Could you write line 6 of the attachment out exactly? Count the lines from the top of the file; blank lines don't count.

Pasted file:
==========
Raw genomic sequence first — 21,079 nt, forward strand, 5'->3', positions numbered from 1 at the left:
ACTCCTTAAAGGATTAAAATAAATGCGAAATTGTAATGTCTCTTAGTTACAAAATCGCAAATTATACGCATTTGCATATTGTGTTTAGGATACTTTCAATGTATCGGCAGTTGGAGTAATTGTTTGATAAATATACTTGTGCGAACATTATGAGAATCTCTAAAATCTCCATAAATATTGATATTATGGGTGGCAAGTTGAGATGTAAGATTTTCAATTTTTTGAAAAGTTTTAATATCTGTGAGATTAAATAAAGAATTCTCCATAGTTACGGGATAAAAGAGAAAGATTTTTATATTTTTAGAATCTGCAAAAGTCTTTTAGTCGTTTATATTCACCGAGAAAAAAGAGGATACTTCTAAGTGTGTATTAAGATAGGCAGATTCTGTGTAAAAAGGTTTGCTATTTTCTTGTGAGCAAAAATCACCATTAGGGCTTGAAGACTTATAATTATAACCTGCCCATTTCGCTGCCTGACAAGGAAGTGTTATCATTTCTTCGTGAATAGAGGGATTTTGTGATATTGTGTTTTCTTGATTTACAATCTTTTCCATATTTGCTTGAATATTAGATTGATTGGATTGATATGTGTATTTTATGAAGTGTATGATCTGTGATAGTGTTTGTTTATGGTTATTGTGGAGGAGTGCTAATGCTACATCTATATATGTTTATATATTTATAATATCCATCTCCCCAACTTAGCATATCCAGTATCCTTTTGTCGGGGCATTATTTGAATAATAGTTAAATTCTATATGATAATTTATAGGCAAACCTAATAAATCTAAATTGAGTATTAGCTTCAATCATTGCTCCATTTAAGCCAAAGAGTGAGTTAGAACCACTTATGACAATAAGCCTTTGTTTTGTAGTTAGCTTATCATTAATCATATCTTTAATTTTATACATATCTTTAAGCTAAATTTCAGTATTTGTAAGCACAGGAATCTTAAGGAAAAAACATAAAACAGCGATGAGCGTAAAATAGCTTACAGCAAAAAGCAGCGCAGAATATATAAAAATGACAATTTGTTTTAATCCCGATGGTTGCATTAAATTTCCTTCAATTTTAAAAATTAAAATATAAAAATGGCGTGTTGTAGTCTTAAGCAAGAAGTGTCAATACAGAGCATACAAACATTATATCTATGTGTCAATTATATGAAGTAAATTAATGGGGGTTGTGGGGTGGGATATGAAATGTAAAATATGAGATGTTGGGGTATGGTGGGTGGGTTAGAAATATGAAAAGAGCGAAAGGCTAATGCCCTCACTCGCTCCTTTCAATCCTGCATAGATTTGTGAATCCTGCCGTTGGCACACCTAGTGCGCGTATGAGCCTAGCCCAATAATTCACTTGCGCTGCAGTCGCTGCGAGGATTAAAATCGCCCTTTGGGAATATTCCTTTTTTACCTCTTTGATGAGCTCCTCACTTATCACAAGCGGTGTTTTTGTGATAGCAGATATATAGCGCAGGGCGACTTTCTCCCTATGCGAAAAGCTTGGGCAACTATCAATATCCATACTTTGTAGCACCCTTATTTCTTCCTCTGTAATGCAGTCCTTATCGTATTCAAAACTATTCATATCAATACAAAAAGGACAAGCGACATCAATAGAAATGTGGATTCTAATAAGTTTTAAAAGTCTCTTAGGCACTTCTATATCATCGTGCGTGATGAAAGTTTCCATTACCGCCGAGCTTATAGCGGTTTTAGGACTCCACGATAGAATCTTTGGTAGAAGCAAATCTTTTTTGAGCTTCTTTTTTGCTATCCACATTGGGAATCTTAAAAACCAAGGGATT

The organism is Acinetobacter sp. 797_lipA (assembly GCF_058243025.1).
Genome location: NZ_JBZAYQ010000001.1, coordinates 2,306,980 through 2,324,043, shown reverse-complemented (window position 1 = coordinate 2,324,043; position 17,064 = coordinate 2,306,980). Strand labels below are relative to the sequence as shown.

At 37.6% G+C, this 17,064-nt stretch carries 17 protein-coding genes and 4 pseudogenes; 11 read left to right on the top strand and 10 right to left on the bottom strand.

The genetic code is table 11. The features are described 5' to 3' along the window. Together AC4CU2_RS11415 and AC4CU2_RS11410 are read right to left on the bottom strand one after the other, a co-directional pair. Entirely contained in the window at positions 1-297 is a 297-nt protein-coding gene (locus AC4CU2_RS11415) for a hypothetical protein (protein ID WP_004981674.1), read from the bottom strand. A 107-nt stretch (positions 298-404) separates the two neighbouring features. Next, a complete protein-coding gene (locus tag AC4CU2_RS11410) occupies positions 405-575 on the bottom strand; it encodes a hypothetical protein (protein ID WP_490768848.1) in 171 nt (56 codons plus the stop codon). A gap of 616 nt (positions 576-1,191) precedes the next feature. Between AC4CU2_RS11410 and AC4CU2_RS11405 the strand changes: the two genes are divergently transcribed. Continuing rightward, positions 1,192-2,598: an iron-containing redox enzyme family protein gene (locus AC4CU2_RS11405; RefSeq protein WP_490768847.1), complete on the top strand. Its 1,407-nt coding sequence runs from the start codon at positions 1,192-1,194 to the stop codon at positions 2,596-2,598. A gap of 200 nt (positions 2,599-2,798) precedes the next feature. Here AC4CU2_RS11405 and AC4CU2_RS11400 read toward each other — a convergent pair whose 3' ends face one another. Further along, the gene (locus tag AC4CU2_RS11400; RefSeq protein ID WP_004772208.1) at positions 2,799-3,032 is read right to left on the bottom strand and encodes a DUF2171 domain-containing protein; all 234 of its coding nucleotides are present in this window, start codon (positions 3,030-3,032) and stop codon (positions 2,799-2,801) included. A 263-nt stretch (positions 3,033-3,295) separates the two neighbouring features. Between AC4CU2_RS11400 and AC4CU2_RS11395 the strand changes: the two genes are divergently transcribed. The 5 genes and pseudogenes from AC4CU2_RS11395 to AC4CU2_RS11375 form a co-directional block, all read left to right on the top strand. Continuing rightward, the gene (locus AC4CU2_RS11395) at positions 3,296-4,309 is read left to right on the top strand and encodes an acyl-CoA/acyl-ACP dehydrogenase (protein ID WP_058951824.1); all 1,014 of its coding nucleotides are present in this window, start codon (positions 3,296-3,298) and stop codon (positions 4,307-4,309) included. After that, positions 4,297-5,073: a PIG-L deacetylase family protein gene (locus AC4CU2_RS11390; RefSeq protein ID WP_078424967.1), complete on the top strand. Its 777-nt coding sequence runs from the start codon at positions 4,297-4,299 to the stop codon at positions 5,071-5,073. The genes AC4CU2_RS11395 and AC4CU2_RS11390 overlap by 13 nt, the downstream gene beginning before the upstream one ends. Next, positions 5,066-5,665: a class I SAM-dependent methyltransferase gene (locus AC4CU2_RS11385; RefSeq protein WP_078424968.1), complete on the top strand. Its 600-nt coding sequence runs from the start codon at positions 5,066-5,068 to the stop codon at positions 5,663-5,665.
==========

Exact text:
The genetic code is table 11. The features are described 5' to 3' along the window. Together AC4CU2_RS11415 and AC4CU2_RS11410 are read right to left on the bottom strand one after the other, a co-directional pair. Entirely contained in the window at positions 1-297 is a 297-nt protein-coding gene (locus AC4CU2_RS11415) for a hypothetical protein (protein ID WP_004981674.1), read from the bottom strand. A 107-nt stretch (positions 298-404) separates the two neighbouring features. Next, a complete protein-coding gene (locus tag AC4CU2_RS11410) occupies positions 405-575 on the bottom strand; it encodes a hypothetical protein (protein ID WP_490768848.1) in 171 nt (56 codons plus the stop codon). A gap of 616 nt (positions 576-1,191) precedes the next feature. Between AC4CU2_RS11410 and AC4CU2_RS11405 the strand changes: the two genes are divergently transcribed. Continuing rightward, positions 1,192-2,598: an iron-containing redox enzyme family protein gene (locus AC4CU2_RS11405; RefSeq protein WP_490768847.1), complete on the top strand. Its 1,407-nt coding sequence runs from the start codon at positions 1,192-1,194 to the stop codon at positions 2,596-2,598. A gap of 200 nt (positions 2,599-2,798) precedes the next feature. Here AC4CU2_RS11405 and AC4CU2_RS11400 read toward each other — a convergent pair whose 3' ends face one another. Further along, the gene (locus tag AC4CU2_RS11400; RefSeq protein ID WP_004772208.1) at positions 2,799-3,032 is read right to left on the bottom strand and encodes a DUF2171 domain-containing protein; all 234 of its coding nucleotides are present in this window, start codon (positions 3,030-3,032) and stop codon (positions 2,799-2,801) included. A 263-nt stretch (positions 3,033-3,295) separates the two neighbouring features. Between AC4CU2_RS11400 and AC4CU2_RS11395 the strand changes: the two genes are divergently transcribed. The 5 genes and pseudogenes from AC4CU2_RS11395 to AC4CU2_RS11375 form a co-directional block, all read left to right on the top strand. Continuing rightward, the gene (locus AC4CU2_RS11395) at positions 3,296-4,309 is read left to right on the top strand and encodes an acyl-CoA/acyl-ACP dehydrogenase (protein ID WP_058951824.1); all 1,014 of its coding nucleotides are present in this window, start codon (positions 3,296-3,298) and stop codon (positions 4,307-4,309) included. After that, positions 4,297-5,073: a PIG-L deacetylase family protein gene (locus AC4CU2_RS11390; RefSeq protein ID WP_078424967.1), complete on the top strand. Its 777-nt coding sequence runs from the start codon at positions 4,297-4,299 to the stop codon at positions 5,071-5,073. The genes AC4CU2_RS11395 and AC4CU2_RS11390 overlap by 13 nt, the downstream gene beginning before the upstream one ends. Next, positions 5,066-5,665: a class I SAM-dependent methyltransferase gene (locus AC4CU2_RS11385; RefSeq protein WP_078424968.1), complete on the top strand. Its 600-nt coding sequence runs from the start codon at positions 5,066-5,068 to the stop codon at positions 5,663-5,665.